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Proc Natl Acad Sci U S A. Dec 21, 1999; 96(26): 15268–15273.

Abnormal neurotransmission in mice lacking synaptic vesicle protein 2A (SV2A)


Synaptic vesicle protein 2 (SV2) is a membrane glycoprotein common to all synaptic and endocrine vesicles. Unlike many proteins involved in synaptic exocytosis, SV2 has no homolog in yeast, indicating that it performs a function unique to secretion in higher eukaryotes. Although the structure and protein interactions of SV2 suggest multiple possible functions, its role in synaptic events remains unknown. To explore the function of SV2 in an in vivo context, we generated mice that do not express the primary SV2 isoform, SV2A, by using targeted gene disruption. Animals homozygous for the SV2A gene disruption appear normal at birth. However, they fail to grow, experience severe seizures, and die within 3 weeks, suggesting multiple neural and endocrine deficits. Electrophysiological studies of spontaneous inhibitory neurotransmission in the CA3 region of the hippocampus revealed that loss of SV2A leads to a reduction in action potential-dependent γ-aminobutyric acid (GABA)ergic neurotransmission. In contrast, action potential-independent neurotransmission was normal. Analyses of synapse ultrastructure suggest that altered neurotransmission is not caused by changes in synapse density or morphology. These findings demonstrate that SV2A is an essential protein and implicate it in the control of exocytosis.

The release of neurotransmitters is mediated by a secretory cycle that shares many features with general membrane trafficking. Work from several disciplines is beginning to identify a sequence of protein–protein and protein–lipid interactions that mediate the formation, targeting, and fusion of transport vesicles (1). However, neural secretion has several unique features, including the mechanism of vesicle filling, the tight coupling of vesicle exocytosis to the influx of calcium, and the strict localization of vesicle fusion to special “active” zones. These features are likely to be mediated by proteins specific to neurons and cells that display regulated secretion.

Synaptic vesicle protein 2 (SV2) was one of the first proteins to be localized to synaptic vesicles (2). Three isoforms have been identified, referred to as SV2A, SV2B, and SV2C (36). The absence of SV2 homologs in yeast suggests that it is not a component of the basic membrane trafficking mechanism and, therefore, may mediate a process unique to regulated secretion. The structure and protein interactions of SV2 suggest multiple possible functions, which include acting as a transporter (35), providing a matrix for neurotransmitter concentration and release (7), acting as a receptor for extracellular matrix proteins (8), and regulating the action of other synaptic proteins (9). To explore the function(s) of SV2 in an in vivo context, we used the technique of targeted gene disruption to produce animals that do not express SV2A. Analyses of these animals were guided by previous studies of SV2 isoform expression (10). In this paper, we report that SV2A is essential for survival and for normal nervous system functioning. Electrophysiological and morphological studies of synapse function and structure suggest that loss of SV2A leads to a reduction in action potential-dependent γ-aminobutyric acid (GABA)ergic neurotransmission and that this decrease is not the result of changes in synapse number or structure.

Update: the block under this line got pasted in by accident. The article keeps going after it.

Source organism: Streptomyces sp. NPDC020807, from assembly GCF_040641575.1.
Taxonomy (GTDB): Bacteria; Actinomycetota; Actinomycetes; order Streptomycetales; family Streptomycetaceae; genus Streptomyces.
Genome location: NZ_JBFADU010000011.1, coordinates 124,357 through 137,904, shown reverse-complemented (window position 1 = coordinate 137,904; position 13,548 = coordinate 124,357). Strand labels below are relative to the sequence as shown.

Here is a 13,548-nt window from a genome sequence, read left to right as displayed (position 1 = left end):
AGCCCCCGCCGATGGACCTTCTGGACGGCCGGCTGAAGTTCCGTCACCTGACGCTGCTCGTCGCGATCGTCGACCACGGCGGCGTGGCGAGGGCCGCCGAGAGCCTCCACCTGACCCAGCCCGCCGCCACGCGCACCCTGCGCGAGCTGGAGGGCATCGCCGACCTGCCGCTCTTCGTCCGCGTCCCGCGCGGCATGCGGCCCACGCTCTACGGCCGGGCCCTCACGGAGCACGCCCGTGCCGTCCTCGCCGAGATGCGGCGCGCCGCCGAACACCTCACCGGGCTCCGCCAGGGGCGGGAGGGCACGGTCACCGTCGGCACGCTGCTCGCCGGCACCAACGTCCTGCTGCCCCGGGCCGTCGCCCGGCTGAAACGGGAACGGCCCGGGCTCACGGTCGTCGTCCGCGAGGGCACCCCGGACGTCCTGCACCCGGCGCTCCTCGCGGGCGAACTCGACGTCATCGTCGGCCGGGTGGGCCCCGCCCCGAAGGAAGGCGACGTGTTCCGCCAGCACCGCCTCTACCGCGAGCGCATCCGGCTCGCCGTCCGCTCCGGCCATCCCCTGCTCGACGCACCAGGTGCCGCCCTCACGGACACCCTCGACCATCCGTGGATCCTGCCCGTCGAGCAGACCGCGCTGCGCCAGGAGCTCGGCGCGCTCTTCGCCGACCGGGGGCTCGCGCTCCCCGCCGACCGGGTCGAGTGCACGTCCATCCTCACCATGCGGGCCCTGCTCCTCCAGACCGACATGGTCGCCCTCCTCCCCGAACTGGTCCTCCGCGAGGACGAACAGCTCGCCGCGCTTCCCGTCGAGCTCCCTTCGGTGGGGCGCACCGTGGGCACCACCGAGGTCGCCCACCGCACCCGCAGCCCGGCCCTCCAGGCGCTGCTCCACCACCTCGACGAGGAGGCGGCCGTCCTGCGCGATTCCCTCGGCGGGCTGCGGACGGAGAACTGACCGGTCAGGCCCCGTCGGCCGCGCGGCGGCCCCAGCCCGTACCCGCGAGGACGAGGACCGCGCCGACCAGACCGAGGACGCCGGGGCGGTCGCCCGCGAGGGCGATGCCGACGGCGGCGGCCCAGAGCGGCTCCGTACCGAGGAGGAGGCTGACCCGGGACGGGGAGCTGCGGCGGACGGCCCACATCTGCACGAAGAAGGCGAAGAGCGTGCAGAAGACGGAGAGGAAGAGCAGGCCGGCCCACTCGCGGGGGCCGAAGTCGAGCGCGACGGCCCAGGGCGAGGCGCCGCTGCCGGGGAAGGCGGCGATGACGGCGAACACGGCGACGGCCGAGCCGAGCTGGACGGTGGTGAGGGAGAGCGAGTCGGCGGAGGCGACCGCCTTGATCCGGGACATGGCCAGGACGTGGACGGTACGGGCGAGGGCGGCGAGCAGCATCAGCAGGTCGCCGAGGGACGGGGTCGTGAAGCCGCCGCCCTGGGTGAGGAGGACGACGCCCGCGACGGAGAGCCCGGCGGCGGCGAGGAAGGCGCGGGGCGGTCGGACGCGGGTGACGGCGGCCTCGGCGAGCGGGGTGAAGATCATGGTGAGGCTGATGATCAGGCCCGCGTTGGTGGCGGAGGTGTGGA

Generation of SV2A-Minus Mice.

A portion of the SV2A gene was isolated from a mouse 129SV genomic library (Stratagene) by screening with a probe encoding bases −400 to +212 of the rat SV2A cDNA (3). A fragment of ≈12.5 kb was isolated that contained the exon encoding the translation start site through most of the first transmembrane domain of the SV2A cDNA. Mouse SV2A sequence was approximately 95% identical to rat in this region. The location of the exon in the genomic fragment was identified by restriction enzyme mapping and Southern analysis. A targeting construct was generated in pBlueScript in which the exon and surrounding DNA were replaced with a gene encoding neomycin resistance as illustrated in Fig. Fig.1.1. DNA encoding thymidine kinase was placed at the end of the short arm of the targeting construct to allow for negative selection of homologous recombination by using the antiviral agent Gancyclovir (Syntex, Palo Alto, CA). Embryonic stem cells, a gift from Rejean Idzerda and G. Stanley McKnight (Univ. of Washington), were transfected with linearized targeting construct by electroporation. Cells were placed under selection in G418 (GIBCO/BRL) and Gancyclovir. Resistant colonies were screened for homologous recombination by Southern analysis of HindIII-digested genomic DNA by using the probe depicted in Fig. Fig.1.1. Four cell lines carrying the SV2A disruption were injected into C57BL/6 blastocysts and implanted into pseudopregnant females. One of ten chimeric males produced offspring heterozygous for the SV2A gene disruption. These offspring were bred with each other to produce animals homozygous for the mutation. Wild-type offspring of heterozygotes were used to establish a colony of genetically matched control animals. All animals used in these studies were genotyped by Southern analysis of DNA isolated from tail clippings.

Figure 1
Targeted disruption of the SV2A gene. (A) Strategy for generating SV2A-minus mice. A portion of the SV2A gene was isolated by screening a mouse 129SV genomic DNA library with a probe corresponding to the 5′-end of the rat SV2A cDNA. The exon containing ...